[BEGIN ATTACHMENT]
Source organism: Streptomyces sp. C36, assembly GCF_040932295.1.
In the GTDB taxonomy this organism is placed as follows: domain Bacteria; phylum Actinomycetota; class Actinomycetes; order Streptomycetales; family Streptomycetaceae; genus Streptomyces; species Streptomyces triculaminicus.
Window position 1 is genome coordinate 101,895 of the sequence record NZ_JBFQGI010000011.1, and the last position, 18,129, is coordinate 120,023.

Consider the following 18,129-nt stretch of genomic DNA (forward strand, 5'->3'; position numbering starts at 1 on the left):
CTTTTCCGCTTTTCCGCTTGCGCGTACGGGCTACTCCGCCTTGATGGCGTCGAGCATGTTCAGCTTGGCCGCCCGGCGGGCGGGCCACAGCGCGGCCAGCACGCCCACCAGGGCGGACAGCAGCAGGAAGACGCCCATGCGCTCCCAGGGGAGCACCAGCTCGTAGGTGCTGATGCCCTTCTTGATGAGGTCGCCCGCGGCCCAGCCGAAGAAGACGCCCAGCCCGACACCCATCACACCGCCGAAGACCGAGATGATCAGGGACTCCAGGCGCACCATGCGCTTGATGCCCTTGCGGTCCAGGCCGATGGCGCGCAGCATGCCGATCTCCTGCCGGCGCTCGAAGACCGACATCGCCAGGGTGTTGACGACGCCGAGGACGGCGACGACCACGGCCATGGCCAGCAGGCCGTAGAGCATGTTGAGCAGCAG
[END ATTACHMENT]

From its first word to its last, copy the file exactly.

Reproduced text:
Source organism: Streptomyces sp. C36, assembly GCF_040932295.1.
In the GTDB taxonomy this organism is placed as follows: domain Bacteria; phylum Actinomycetota; class Actinomycetes; order Streptomycetales; family Streptomycetaceae; genus Streptomyces; species Streptomyces triculaminicus.
Window position 1 is genome coordinate 101,895 of the sequence record NZ_JBFQGI010000011.1, and the last position, 18,129, is coordinate 120,023.

Consider the following 18,129-nt stretch of genomic DNA (forward strand, 5'->3'; position numbering starts at 1 on the left):
CTTTTCCGCTTTTCCGCTTGCGCGTACGGGCTACTCCGCCTTGATGGCGTCGAGCATGTTCAGCTTGGCCGCCCGGCGGGCGGGCCACAGCGCGGCCAGCACGCCCACCAGGGCGGACAGCAGCAGGAAGACGCCCATGCGCTCCCAGGGGAGCACCAGCTCGTAGGTGCTGATGCCCTTCTTGATGAGGTCGCCCGCGGCCCAGCCGAAGAAGACGCCCAGCCCGACACCCATCACACCGCCGAAGACCGAGATGATCAGGGACTCCAGGCGCACCATGCGCTTGATGCCCTTGCGGTCCAGGCCGATGGCGCGCAGCATGCCGATCTCCTGCCGGCGCTCGAAGACCGACATCGCCAGGGTGTTGACGACGCCGAGGACGGCGACGACCACGGCCATGGCCAGCAGGCCGTAGAGCATGTTGAGCAGCAG